How did you end up at Boston College?
I’d been in Boston for 10 years, ever since graduating from Union College in Schenectady, NY. I started out in a contract job, then I landed a job in the charitable division of a financial services company. I spent six years in service delivery, starting in a client services role, and worked my way up to be a manager. After two years in the management role, I joined the Business Analysis and Data Team in a business analysis and IT consulting capacity.
Then I found out that my team was moving to North Carolina. I had to decide whether to make the move with my team or do something else. I wanted to expand my knowledge and my business skills, so I started looking at business schools. As my dad used to say, no one ever regretted getting an education! So I went to an MBA fair, met admission reps and current students from Boston College, and made an immediate connection. I really liked the people and the picture they painted of the BC MBA program and community. In the end, BC was the only school I applied to.
How did BC help you make the transition to business school?
After working for seven-plus years, it was scary to think of going back to school—and I’d heard that business school is very cut-throat. But BC is a small community, so you get to know your professors and all the students in the class. And people are supportive—not at all what I had expected. One time, a friend with an accounting background stayed at school until 1:30 in the morning to teach my friend and I something we needed to learn for class. He didn’t have to do that, but he was happy to help us work through the material.
What were some of the highlights of your BC experience?
One of the best parts was having hands-on experience working with real clients. After working at the same company for several years, I enjoyed being introduced to new companies and subject matters and figuring out what their needs were and how to solve their problems.
I also appreciated the opportunity to learn from people who are in the thick of the business world, as well as from people who have been teaching and studying business for years. Many classes offer opportunities to speak with professionals and learn about their industry. For one class, we had different executives come in to talk to us about their management style or how they’ve grown in their career. It’s a good way to get a broad view of everything from small start-ups to corporate America.
Did you get involved on campus outside of class?
Yes, I served as vice president of career strategies for the Graduate Management Association. I chose that role because I had a great experience with career development myself, and I wanted to help others have a good experience too. I was involved in two major initiatives in GMA: we invited a Goldman Sachs executive to campus to talk with us about his experiences, and we hosted a CEO dinner, where an alum from State Street came to talk about her career. It was a good opportunity for me to make my mark, and I’m really proud of what the GMA as a team accomplished.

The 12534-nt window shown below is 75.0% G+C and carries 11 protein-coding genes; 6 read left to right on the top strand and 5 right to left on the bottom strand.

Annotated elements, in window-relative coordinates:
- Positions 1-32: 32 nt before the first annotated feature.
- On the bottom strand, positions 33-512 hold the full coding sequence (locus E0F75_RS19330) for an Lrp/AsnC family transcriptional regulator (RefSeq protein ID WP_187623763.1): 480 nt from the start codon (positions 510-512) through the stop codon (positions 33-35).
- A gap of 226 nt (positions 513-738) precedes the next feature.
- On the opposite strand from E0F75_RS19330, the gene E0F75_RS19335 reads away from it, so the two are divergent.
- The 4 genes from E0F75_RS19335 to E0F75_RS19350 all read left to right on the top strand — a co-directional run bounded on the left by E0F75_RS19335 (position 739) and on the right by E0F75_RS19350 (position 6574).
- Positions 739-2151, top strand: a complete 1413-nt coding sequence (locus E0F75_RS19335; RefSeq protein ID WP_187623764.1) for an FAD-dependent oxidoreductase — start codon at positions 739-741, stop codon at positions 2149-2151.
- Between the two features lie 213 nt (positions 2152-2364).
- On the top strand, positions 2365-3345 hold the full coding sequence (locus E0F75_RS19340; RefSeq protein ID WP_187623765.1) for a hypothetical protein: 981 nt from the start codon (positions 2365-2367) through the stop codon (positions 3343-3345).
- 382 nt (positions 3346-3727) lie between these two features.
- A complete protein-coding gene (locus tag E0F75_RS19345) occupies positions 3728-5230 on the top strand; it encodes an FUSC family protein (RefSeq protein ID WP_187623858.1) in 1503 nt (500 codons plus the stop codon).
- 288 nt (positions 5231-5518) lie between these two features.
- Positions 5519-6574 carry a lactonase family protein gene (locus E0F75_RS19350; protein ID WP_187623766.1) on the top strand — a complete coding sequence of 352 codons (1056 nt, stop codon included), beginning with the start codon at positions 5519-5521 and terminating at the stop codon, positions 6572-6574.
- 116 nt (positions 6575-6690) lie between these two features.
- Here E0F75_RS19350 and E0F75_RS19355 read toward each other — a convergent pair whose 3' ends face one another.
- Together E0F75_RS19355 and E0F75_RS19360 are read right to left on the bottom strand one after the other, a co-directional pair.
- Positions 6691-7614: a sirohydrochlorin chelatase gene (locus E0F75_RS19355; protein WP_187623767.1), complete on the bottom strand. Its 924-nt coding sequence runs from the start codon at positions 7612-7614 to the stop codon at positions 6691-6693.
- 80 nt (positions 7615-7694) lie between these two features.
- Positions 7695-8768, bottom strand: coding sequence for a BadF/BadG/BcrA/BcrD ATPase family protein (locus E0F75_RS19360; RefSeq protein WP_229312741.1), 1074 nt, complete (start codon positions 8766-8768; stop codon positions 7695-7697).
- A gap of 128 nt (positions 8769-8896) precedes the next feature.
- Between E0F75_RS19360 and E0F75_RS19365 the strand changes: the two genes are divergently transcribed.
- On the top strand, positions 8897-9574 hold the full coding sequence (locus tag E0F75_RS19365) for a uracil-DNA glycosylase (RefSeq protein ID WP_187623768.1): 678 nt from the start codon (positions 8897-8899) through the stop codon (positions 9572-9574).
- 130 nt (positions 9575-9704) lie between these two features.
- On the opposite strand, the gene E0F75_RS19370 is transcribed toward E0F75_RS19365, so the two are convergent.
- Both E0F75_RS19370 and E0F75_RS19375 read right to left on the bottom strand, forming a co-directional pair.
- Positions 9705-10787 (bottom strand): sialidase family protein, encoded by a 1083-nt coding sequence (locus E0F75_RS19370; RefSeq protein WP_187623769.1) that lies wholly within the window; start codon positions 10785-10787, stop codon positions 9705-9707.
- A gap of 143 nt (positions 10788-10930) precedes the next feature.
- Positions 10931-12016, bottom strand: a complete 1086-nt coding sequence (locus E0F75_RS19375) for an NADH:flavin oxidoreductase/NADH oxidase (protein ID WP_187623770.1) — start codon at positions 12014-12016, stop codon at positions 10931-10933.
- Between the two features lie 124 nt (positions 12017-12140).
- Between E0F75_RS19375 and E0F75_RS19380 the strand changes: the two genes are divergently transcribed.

How did your classes prepare you for professional life?
I had a lot of freedom to take different kinds of classes, giving me not only a strong foundation in the core courses, but also a stronger appreciation for other areas, like marketing and social media. I also had the opportunity to learn about health care, including insurance, health care reform, and the culture in health care companies—which was great preparation for my future career at Johnson & Johnson. I even did a directed study about culture and innovation in health care with a fellow student. We developed our own research project and studied four companies, including Johnson & Johnson.
How has BC supported your career development?
First of all, I got an internship at Johnson & Johnson 100 percent because of BC. A Boston College MBA alum and his fellow Johnson & Johnson colleague came to the school for an information session. They immediately piqued my interest not only in human resources, but also in the company itself. With my permission, the assistant dean, my career counselor, shared my resume. A recruiter at Johnson & Johnson eventually contacted me, and I was offered—and accepted—an internship for the summer of 2015. I loved my experience at the company as an intern, so I accepted an offer to join the company full time in the Human Resources Leadership Development Program.
Boston College also has a very impressive alumni network. During my internship I met several times with two BC graduates and J&J employees who had gone through the same program I was in. They both reached out to see how it was going for me, and we remain in touch today. I really have the BC connection to thank for that. People talk about Eagles helping Eagles, but you don’t know what that really means until you experience it.